RCS hosts superintendent tour

Educators from across the state visit RCS to learn about its Going G.LO.B.A.L. Initiative.
Sep. 19, 2013 @ 10:33 AM

"This is awesome. We love visitors and it's good to know that people across the state want to model what we are doing," Brad Teague, principal of East Rutherford High School (ERHS) said Wednesday.

The school opened its doors to superintendents, chief academic officers and instructional technology facilitators from across North Carolina as part of a Superintendent Study Tour on Wednesday. The tour was sponsored by the North Carolina Department of Public Instruction (NCDPI) and the theme was "Keeping Teaching and Learning at the Forefront of Your Technology Initiatives."

Rutherford County Schools (RCS) was chosen to be a part of the tour series because of its Going G.L.O.B.A.L. (Growing Learning Opportunities Beyond All Limits) Initiative.

The personnel that attended were given a tour by student ambassadors and had the opportunity to learn more about the initiative through classroom visits, discussions with students, teachers and leadership.

"I hope they see the good instruction that is taking place everyday in our schools during this visit," RCS Superintendent Janet Mason said. "We have great things happening in our classrooms and we want them to see those things and want to implement it in their districts."

According to NCDPI, the tours will provide the opportunity to explore strategies for leading digital teaching and learning initiatives with a focus on curriculum and instruction.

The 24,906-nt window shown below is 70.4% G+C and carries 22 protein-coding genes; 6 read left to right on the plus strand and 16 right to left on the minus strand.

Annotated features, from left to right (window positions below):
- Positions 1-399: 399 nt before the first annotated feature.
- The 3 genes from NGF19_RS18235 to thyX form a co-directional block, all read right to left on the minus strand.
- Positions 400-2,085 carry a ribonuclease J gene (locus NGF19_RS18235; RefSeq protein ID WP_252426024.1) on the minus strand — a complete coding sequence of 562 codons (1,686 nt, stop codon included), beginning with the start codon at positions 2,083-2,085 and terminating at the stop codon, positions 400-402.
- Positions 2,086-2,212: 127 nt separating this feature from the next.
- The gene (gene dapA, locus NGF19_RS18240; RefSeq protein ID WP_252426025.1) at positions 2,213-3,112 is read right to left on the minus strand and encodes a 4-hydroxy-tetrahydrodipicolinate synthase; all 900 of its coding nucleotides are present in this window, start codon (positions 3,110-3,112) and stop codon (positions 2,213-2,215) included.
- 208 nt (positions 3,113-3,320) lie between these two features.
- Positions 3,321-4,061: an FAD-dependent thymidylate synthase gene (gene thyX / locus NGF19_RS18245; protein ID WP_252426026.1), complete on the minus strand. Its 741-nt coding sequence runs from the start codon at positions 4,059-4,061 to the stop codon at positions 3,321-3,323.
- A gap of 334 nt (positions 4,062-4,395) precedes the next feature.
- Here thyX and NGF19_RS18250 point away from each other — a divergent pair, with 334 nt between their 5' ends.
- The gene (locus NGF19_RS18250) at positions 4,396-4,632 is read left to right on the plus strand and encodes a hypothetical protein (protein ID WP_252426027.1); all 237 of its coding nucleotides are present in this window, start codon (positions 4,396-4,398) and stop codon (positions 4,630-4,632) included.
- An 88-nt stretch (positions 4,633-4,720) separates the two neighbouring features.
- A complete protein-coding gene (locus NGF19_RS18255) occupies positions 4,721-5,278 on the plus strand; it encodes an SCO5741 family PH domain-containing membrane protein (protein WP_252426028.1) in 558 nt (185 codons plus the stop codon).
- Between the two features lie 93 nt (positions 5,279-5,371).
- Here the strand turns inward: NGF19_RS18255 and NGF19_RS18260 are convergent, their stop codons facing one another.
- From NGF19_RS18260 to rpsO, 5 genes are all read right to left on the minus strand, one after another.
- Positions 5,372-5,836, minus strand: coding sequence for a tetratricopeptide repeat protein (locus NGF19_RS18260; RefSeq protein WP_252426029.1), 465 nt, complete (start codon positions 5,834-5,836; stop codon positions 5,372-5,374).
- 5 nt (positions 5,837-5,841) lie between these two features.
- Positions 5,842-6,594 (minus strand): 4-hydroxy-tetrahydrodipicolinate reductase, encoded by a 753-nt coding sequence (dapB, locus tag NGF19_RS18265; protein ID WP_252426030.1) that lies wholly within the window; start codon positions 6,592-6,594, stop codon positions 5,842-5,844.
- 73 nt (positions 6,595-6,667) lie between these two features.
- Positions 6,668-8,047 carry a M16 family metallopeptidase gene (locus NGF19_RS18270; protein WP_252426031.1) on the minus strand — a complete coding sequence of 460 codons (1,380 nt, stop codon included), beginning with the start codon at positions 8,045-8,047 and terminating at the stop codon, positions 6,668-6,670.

"We think technology has the ability to open up more rigorous learning for all kids. We recognize that with the technology, students are more active learners," said Rebecca Garland, chief academic officer for NCDPI, as she was touring ERHS. "The technology is wonderful here and we wish more local communities could figure out a way to make it happen."

RCS began working on the Going G.L.O.B.A.L. Initiative in 2008 with a goal to eventually supply all teachers and students in grades 6-12 with their own laptops. It was first implemented on a small scale at Rutherford Early College High School in 2009 and today all of the schools are using the technology.

"We are pursuing a one-to-one initiative in Burke County with our middle and high schools. I came on the tour today to see what it looked like in action," said Debbie Dale, instructional technology facilitator with Burke County Schools. "I think technology transfers student learning. These 21st century kids expect to have this technology and we have to provide it to them."

Once the tour of ERHS was complete, the group headed to the Cool Springs Administrative Building for lunch and an informational panel made up of Renee Collins, director of secondary education; Donna Hensley, instructional technology facilitator; Sonja Smith, director of instructional technology; Benny Hendrix, chief operating officer; John-Mark Bennett, chair of RCS Board of Education; David Sutton, assistant superintendent, Mason and Teague. Members of the panel talked about how the one-to-one initiative was successfully implemented in Rutherford County and answered questions from the audience.

"I visited here when the system was first starting their program. Now it's great to come back and see the amazing progress," said Glenn Kleiman of the William and Ida Friday Institute for Educational Innovation at North Carolina State University. "They've done a great job and it's very good to see how engaged the students are."